George Washington Papers

Instructions to Colonel Mordecai Gist, 31 August 1777

Instructions to Colonel Mordecai Gist

[Wilmington, Del., 31 August 1777]


The Congress having called upon the State of Maryland to furnish a number of Militia to assist in repelling the Invasion of the Enemy by way of Chesepeak Bay and appointed Brigadr Smallwood and yourself to arrange—conduct and command them, You are to repair, without loss of Time to George Town on Sassafras on the Eastern Shore of that State, or elsewhere on the East side of Chesepeak Bay where the Militia are assembling for the purpose aforesaid, and to arrange & form them as soon as possible into the best order you can; Which having done, you are to march them immediately towards the Head of Elk within a convenient distance to harrass and annoy the Enemy’s right Flank and the parties they may send out; either while they remain there, or in any march they may attempt towards Philadelphia, or into the Country. For this purpose you will occupy the best posts you can, having regard to the security of your Corps against sudden attacks and Surprizes by the Enemy. To prevent the Latter, it will be necessary to keep out constant patroles & scouting parties, and you will also use every means in your power, to obtain good information of their situation and the earliest intelligence of their designs & intended movements.

You will report to me an Account of your Arrival—the place where—the amount of your Force, and every Occurrence1 from time to time that you may consider material and necessary.

In a peculiar manner you will extend your care to the Cattle—Horses & Stock of all kinds, lying contiguous to the Enemy and within such a distance, that there may be a probability of their falling into their Hands. These must be driven out of their reach, and All Waggons & Carts removed that might facilitate the Movement of their Baggage and Stores.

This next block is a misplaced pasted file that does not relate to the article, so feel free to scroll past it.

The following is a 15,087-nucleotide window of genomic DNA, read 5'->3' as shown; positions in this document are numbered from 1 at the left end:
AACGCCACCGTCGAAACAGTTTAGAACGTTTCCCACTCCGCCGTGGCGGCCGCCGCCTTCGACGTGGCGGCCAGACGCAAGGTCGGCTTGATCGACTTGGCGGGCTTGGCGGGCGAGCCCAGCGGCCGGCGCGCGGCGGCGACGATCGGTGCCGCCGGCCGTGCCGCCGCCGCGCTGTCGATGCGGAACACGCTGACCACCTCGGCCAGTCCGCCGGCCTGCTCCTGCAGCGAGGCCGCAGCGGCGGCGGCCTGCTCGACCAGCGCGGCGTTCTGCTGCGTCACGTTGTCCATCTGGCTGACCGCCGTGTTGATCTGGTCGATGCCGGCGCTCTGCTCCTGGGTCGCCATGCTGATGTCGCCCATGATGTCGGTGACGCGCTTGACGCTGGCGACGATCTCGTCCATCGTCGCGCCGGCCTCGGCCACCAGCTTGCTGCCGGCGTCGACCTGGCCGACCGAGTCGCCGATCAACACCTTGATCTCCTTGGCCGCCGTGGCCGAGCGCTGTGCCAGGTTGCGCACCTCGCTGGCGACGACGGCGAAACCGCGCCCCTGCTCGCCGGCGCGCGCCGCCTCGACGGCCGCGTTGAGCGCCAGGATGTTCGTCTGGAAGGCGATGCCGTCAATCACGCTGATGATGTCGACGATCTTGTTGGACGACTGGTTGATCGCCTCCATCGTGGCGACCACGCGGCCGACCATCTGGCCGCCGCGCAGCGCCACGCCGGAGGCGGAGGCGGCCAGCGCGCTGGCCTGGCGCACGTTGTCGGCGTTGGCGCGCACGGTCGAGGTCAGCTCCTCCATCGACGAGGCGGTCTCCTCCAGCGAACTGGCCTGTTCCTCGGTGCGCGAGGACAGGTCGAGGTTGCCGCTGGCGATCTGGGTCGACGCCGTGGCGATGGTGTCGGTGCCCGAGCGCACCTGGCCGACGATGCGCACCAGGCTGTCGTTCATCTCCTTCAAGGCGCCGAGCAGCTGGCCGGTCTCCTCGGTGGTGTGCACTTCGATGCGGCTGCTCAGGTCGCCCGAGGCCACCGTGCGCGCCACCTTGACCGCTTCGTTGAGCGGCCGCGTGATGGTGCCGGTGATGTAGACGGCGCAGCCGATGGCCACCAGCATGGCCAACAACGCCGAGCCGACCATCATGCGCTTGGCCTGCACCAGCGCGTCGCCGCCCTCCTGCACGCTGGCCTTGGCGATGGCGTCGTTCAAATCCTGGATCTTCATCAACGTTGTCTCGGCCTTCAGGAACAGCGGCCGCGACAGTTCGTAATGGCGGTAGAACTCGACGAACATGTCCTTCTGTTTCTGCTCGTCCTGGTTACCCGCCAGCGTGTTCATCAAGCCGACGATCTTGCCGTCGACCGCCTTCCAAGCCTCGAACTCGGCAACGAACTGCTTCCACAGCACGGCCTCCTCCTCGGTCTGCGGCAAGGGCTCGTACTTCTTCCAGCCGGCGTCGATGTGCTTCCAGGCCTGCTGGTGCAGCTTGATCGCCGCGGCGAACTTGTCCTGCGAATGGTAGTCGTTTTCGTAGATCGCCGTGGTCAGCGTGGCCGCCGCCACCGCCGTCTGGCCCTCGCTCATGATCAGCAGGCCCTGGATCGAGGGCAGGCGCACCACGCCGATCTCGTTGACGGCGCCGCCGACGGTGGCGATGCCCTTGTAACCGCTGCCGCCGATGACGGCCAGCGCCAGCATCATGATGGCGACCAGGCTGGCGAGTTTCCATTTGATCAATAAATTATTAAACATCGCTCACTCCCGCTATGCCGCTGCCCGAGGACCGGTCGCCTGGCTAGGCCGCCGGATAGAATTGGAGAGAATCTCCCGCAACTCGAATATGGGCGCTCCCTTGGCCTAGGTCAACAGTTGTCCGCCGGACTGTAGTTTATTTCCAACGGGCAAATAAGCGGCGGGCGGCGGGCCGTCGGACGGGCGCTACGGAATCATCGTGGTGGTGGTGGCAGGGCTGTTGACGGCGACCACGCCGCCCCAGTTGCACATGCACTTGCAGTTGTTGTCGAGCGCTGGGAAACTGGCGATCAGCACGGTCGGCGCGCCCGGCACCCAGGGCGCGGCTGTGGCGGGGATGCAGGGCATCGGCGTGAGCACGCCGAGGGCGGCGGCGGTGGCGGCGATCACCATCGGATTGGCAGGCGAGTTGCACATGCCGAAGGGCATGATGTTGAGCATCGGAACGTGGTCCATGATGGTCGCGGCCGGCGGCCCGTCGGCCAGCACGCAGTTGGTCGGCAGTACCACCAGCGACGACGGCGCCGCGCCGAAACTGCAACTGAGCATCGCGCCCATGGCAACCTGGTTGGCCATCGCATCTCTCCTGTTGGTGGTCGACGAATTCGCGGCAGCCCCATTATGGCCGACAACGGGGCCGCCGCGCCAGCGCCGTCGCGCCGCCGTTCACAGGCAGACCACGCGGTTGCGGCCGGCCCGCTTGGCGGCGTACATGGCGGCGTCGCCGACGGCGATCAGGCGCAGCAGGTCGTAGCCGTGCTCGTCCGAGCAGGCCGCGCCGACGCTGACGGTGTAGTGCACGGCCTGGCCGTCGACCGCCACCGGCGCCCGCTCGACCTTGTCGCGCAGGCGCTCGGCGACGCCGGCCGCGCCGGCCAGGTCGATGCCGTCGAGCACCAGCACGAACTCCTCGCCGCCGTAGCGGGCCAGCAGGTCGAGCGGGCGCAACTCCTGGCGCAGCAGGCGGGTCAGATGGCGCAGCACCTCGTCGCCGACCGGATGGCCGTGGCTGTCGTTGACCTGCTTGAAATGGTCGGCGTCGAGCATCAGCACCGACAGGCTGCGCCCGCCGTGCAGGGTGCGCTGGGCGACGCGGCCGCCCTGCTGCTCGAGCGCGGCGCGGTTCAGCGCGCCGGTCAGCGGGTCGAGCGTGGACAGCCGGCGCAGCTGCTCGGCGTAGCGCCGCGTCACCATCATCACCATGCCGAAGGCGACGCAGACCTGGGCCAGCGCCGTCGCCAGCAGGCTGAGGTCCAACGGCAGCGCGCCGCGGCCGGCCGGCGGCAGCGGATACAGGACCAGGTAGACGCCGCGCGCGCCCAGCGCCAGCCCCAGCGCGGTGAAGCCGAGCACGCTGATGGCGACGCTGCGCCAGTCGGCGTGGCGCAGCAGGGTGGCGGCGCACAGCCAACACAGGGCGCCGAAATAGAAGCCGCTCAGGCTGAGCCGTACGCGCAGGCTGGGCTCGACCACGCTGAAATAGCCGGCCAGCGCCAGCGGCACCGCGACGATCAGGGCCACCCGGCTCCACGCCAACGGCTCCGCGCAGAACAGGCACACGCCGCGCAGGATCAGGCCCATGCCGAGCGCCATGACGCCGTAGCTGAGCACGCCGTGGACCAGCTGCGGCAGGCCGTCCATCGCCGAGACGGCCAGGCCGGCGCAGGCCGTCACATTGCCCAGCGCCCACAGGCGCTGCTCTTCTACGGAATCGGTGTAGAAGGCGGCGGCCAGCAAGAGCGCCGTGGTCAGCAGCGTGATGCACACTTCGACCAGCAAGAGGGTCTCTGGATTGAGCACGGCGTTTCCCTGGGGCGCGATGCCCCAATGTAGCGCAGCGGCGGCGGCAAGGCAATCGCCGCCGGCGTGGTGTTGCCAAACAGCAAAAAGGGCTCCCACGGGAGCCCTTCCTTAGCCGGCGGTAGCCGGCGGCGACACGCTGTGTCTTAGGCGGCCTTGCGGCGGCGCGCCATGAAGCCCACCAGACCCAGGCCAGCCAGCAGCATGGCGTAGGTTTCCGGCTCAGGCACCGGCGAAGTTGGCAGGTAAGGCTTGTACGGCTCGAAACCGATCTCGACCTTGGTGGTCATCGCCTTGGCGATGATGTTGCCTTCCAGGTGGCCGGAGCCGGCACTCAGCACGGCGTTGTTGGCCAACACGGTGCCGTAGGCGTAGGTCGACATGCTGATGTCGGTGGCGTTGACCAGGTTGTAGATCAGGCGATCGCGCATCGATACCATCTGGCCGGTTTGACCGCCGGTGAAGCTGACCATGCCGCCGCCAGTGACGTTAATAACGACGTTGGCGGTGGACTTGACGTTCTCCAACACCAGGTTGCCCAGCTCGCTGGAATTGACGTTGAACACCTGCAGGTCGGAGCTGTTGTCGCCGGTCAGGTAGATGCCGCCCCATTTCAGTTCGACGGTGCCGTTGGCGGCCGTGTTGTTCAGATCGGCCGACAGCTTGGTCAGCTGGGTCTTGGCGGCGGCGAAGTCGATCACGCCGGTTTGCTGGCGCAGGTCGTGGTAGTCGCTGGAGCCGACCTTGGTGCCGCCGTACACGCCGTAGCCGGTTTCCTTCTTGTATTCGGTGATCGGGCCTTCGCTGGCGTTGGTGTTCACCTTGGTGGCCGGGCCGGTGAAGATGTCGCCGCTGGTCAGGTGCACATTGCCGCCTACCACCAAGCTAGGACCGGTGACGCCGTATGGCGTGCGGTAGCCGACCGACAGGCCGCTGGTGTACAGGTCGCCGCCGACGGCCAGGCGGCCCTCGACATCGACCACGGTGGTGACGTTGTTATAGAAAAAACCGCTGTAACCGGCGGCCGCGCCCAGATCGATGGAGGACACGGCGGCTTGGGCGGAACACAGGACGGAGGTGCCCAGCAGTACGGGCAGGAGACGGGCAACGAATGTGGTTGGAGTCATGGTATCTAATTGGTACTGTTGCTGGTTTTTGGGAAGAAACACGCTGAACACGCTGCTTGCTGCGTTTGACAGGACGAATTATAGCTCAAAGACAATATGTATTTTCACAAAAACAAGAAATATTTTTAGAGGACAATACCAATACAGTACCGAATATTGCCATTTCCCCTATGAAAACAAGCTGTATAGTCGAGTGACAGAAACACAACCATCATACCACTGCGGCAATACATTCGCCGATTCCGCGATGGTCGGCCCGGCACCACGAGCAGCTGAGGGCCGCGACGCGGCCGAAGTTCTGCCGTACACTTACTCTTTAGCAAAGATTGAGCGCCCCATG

I shall not enlarge upon this occasion—nor enter into a more minute detail for your conduct, observing at the same time, that the situation of the Enemy, calls loudly for the exertions of all, and that I cannot but recommend the strictest care—attention—and dispatch in executing the Objects of your command.

You will speak to the Quarter Master & Commissaries of provisions & Forage and agree with them upon a mode by which you may be supplied with such necessaries, as you may have occasion for in the Line of their respective Departments.

There is One thing more, which I would mention, Viz.—If there should be any Mills in the Neighbourhood of the Enemy, and which may be liable to fall into their hands, the Runners should be removed and secured.2 This can be of no injury, or but a temporary one to the proprietors, while it will effectually prevent the Enemy from using the Mills. Grain too, should be carried out of their way, as far as circumstances will admit. Given at Wilmington this 31st day of Augt 1777.

Go: Washington

LS, in Robert Hanson Harrison’s writing, MdHi: Gist Papers; Df, DLC:GW; Varick transcript, DLC:GW.

1The draft and Varick transcript both read: “every circumstance.”

2A runner is the upper of two horizontal millstones between which grain is ground.

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